If reaching the top of your sport isn’t hard enough in the first place, returning to the pinnacle having spent a year out to become a Mum requires a new level of dedication and focus. Yet, as Deignan explains, the challenge of reaching the same level as before is different to what many people might imagine.

“People sometimes assume the challenge is the physical one of having a child and coming back to fitness, but actually the challenge is being a parent and taking care of your child alongside your career,” she says. “I think before you become a Mum you’re maybe a bit naive to that, you think it’s just going to be this physical battle, wondering if you’re ever going to get your fitness back, when in truth there’s a whole different world to contend with.

“I wouldn’t have been able to have achieved what I have without Phil’s support. The fact that he was a professional athlete has helped a lot because he understands that sometimes I might need an extra half an hour of recovery before I’m back into being a Mum. The same applies in a normal relationship with work as well, you have to lean on each other a little bit more at certain times, but that’s what being a team is all about.”

It’s that team approach that has enabled Deignan, who has previously taken a step outside of being a professional athlete collaborating with Santini in the creation of a line of clothing totally dedicated to women, of any level, from the long distance runner to the beginner, to return so triumphantly to the women’s peloton. In doing so she won the first ever edition of Paris-Roubaix in 2021, riding for her Trek-Segafredo team, to complete an unprecedented triple crown of all the women’s Monuments. However, for all of the history that came with that famous victory, she is not resting on her laurels, not when this year marks the return of the Tour de France Femmes for the first time in over thirty years.

Aside from being another chance to etch her name in cycling’s rich and varied history books the return of the sport’s most iconic race to the women’s peloton represents an opportunity to show the world that it’s possible to balance the demands of professional sport with the even greater demands of being a loving and caring parent. Because it’s as a parent that what she does on the bike takes on a far greater significance, it’s no longer just about results, but knowing that she is a role model for both her own daughter and thousands of other young girls in the world.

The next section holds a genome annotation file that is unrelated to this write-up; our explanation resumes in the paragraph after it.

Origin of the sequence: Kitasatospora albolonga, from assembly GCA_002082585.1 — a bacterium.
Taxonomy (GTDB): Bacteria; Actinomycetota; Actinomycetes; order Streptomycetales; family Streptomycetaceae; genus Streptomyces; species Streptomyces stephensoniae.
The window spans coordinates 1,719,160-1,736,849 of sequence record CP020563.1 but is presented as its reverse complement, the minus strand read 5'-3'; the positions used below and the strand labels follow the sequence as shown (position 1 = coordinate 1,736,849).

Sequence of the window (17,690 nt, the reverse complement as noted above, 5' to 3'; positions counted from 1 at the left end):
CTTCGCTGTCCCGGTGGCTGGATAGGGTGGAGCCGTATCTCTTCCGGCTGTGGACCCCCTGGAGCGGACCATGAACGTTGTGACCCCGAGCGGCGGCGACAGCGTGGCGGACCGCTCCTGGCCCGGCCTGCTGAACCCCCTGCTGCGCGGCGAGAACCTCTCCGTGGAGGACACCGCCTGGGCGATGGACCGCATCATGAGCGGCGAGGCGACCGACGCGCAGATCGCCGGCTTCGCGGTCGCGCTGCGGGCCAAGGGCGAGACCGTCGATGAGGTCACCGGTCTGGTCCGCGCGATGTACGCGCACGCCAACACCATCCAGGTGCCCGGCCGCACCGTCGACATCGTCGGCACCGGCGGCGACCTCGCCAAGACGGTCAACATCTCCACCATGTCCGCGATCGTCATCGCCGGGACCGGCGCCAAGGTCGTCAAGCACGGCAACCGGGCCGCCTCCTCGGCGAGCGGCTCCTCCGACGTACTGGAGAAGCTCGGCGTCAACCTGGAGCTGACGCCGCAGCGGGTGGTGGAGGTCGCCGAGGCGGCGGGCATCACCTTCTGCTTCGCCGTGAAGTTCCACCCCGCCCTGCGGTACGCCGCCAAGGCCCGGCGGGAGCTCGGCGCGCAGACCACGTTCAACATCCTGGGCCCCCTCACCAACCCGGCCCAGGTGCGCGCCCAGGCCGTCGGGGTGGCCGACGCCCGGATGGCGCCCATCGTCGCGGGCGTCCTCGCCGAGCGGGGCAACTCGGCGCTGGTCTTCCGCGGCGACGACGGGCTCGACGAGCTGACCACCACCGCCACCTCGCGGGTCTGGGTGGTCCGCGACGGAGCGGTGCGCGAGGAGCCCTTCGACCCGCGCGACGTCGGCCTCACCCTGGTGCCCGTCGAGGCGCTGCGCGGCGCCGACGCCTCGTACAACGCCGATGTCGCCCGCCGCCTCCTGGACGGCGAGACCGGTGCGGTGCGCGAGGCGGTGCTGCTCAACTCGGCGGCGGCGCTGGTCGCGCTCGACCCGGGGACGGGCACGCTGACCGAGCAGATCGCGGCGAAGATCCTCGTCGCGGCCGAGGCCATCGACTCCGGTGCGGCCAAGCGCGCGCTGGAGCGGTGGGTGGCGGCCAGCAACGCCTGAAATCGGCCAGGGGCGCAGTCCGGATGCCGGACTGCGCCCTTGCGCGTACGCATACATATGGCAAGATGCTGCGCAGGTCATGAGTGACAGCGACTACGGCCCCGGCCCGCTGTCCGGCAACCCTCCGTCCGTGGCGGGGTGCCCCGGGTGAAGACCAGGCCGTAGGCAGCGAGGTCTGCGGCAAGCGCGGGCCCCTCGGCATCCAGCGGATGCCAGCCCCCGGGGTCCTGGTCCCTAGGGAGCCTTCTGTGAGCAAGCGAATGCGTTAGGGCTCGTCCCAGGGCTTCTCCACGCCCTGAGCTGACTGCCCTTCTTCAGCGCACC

“Sometimes I question myself when I’m reaching for goals, wondering if I’m expecting too much from other people,” Deignan admits. “In those moments I think what would I want Orla to do in the future, and then I try and force myself to be as confident and brave as the little girl I’m trying to raise. If I can leave a legacy that it’s possible to have a happy family and be a professional athlete I’d be delighted if someone saw me as a role model in that way.”

Marcus Leach
Marcus Leach is a freelance writer with a passion for adventure, cycling and continually pushing the boundaries of what is thought to be possible in life. He lives in Wales with his wife and two small children, but can often be found riding his bike in remote corners of the world, sharing the stories of his adventures with audiences around the globe. From the jungles of Laos, the high Andes of Peru and tropical forests of Taiwan through to Morocco’s Atlas Mountains, Oman’s wind-swept deserts and Corsica’s rugged coast his love of riding knows no boundaries.